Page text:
And in England, there’s an opportunity for us to do something similar. At our Annual Conference in March, we talked about our new ASCL Blueprint for a Fairer Education System, which we’ll publish in autumn. It was time, we said, to take stock of the emerging education landscape, to evaluate its strengths and to identify its weaknesses. In particular, we asked, what now is needed to make an education service that works for all our young people, which finally and proudly serves the needs of the forgotten third?

As the Covid-19 crisis evolves, we’ll hear more people talking in extreme terms. This, they will say, is the opportunity to abandon all exams, to ditch performance tables, to relegate Ofsted to the dustbin of history. We’d urge caution in all such grandiose hopes. Our starting-point as an Association – one that ‘acts on behalf of young people’ – will be just that: what changes to our education provision will better serve the nation’s young people and better prepare them to take their place as well-informed, principled future citizens?

And that’s where Covid-19 may just help to focus our minds. Because the crisis has exposed the disparity in our ability to deploy technology to blend learning in the classroom with learning at home. Digital learning will need to have a much higher profile. Covid-19 has reminded us of things that matter – the deep humanity of our schools and colleges and, therefore, the elements too easily squeezed to the margins – physical activity, creativity, independent learning, active citizenship. We’ll perhaps see that we allowed our education system to be too easily defined by narrow metrics – an obsession with what could be easily measured. And we’ll see that now is the time to build on an increased trust for teachers and a form of educational leadership which reaches deeply and reassuringly into our communities.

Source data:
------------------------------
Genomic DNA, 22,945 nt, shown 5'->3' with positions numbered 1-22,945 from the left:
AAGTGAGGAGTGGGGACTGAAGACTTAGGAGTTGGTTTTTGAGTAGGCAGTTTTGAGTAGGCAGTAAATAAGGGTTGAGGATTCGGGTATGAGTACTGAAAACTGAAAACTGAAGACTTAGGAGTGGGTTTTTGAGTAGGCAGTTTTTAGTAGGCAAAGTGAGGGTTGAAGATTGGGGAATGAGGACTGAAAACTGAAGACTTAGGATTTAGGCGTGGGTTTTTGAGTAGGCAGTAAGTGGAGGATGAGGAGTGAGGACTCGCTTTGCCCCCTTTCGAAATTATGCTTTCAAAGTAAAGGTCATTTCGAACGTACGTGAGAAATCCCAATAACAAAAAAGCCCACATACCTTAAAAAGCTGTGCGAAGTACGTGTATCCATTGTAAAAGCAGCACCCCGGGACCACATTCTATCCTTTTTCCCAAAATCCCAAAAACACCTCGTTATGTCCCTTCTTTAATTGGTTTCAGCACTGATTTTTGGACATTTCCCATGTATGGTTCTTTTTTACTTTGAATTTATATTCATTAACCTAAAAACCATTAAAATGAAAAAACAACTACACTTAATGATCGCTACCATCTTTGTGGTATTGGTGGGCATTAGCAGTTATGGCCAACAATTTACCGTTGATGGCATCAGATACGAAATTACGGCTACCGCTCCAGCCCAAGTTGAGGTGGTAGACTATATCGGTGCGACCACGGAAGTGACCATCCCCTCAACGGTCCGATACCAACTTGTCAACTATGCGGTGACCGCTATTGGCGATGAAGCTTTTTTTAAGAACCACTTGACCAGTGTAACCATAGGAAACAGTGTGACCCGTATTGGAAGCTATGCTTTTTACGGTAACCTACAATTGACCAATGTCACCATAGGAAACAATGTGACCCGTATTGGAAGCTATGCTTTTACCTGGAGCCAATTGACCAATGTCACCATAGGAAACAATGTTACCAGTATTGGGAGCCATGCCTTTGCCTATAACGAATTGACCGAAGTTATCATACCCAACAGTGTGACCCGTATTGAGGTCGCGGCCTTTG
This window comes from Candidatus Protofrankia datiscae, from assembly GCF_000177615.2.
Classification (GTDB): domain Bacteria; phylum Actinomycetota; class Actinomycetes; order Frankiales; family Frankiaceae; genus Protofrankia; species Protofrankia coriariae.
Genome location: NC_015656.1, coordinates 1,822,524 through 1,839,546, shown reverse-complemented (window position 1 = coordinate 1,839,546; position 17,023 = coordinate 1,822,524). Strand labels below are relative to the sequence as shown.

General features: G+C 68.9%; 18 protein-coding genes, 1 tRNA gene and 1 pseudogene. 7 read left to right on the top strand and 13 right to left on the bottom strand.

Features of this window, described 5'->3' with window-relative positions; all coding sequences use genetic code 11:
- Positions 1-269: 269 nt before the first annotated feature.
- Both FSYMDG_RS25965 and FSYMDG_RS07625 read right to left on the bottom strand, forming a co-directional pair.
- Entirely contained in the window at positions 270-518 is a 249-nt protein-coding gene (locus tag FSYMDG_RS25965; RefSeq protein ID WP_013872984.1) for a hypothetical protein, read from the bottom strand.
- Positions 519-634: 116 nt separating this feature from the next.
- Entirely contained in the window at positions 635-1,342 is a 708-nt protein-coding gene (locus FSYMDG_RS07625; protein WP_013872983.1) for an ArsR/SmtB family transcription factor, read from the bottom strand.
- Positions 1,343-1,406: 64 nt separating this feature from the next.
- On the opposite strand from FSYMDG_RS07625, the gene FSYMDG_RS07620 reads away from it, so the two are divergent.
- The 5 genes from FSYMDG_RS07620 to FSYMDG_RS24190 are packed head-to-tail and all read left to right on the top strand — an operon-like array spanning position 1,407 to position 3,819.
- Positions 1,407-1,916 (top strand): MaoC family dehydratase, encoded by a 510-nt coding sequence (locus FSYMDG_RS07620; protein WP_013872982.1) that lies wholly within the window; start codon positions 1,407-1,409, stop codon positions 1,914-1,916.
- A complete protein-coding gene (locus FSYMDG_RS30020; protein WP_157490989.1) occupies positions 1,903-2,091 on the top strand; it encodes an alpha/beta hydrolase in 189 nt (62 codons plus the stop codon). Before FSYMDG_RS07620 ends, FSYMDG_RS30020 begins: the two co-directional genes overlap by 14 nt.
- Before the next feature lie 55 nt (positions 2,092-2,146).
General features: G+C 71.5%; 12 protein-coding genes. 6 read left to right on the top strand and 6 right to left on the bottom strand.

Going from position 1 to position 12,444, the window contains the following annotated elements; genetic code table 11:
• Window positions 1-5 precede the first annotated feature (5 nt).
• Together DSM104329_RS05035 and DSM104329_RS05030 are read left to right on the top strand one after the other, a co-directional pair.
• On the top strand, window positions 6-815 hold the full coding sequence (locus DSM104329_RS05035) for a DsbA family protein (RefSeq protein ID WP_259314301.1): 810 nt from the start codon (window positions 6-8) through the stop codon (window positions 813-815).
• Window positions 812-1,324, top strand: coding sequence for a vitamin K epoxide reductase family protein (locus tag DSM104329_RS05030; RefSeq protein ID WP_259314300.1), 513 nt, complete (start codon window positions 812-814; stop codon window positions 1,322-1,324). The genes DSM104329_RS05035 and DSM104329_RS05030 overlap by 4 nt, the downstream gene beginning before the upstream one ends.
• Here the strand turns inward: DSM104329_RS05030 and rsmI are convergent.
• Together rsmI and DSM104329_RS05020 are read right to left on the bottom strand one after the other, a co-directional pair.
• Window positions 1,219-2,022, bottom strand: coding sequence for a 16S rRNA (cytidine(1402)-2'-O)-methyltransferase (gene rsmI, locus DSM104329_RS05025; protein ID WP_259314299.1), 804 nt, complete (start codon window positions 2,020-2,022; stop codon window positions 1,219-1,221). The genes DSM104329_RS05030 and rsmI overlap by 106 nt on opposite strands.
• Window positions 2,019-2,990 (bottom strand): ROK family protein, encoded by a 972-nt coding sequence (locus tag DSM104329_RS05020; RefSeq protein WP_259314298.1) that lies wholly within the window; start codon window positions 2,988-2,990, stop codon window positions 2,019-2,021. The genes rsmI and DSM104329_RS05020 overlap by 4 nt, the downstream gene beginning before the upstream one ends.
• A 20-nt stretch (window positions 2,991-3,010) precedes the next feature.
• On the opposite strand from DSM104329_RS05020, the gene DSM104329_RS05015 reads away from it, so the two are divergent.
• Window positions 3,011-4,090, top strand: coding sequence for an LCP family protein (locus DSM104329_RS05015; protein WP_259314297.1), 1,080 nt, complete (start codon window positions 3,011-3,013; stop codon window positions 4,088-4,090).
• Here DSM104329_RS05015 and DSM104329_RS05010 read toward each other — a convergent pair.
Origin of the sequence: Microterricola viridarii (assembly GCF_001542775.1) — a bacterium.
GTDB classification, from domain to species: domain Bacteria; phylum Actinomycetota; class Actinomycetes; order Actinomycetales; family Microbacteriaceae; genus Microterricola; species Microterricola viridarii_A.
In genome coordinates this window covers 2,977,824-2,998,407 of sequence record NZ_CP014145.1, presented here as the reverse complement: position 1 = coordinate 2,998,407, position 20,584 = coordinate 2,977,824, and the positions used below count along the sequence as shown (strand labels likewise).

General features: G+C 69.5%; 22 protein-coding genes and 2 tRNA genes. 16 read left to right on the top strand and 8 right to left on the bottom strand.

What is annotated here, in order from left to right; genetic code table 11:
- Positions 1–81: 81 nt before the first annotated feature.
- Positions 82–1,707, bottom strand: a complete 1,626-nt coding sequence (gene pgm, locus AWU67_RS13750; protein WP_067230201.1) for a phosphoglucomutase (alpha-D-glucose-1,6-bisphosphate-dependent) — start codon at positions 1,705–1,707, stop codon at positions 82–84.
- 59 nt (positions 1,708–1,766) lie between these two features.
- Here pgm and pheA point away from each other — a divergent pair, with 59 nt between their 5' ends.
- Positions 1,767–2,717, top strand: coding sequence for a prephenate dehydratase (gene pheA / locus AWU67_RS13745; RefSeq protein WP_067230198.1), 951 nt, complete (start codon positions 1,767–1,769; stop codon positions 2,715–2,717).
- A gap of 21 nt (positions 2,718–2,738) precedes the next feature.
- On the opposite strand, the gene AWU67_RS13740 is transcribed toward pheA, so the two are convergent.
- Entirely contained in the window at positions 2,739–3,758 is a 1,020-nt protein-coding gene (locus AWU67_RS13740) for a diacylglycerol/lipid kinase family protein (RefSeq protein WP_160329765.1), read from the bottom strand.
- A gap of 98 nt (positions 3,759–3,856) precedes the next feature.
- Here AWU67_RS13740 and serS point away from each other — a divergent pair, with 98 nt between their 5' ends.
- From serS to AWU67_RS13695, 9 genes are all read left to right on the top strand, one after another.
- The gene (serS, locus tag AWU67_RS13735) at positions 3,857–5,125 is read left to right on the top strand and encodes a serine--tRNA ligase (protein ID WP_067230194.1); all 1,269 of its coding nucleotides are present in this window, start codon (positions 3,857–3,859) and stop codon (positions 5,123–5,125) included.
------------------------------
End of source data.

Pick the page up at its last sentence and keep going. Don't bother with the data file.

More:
These have been difficult days. We’ve found ourselves too often in reactive mode, reacting to circumstances beyond our control. But as we begin to emerge, here’s our opportunity to build an evidence-based case for what our education system could now look like, with a sense of social justice at its heart.

The Covid-19 crisis has been terrible and unnerving. Let’s make its legacy one of optimism.

Get in touch with us

The ASCL Hotline is available for you on 0116 299 1122


See essential information on our website at www.ascl.org.uk/coronavirus

Geoff Barton
ASCL General Secretary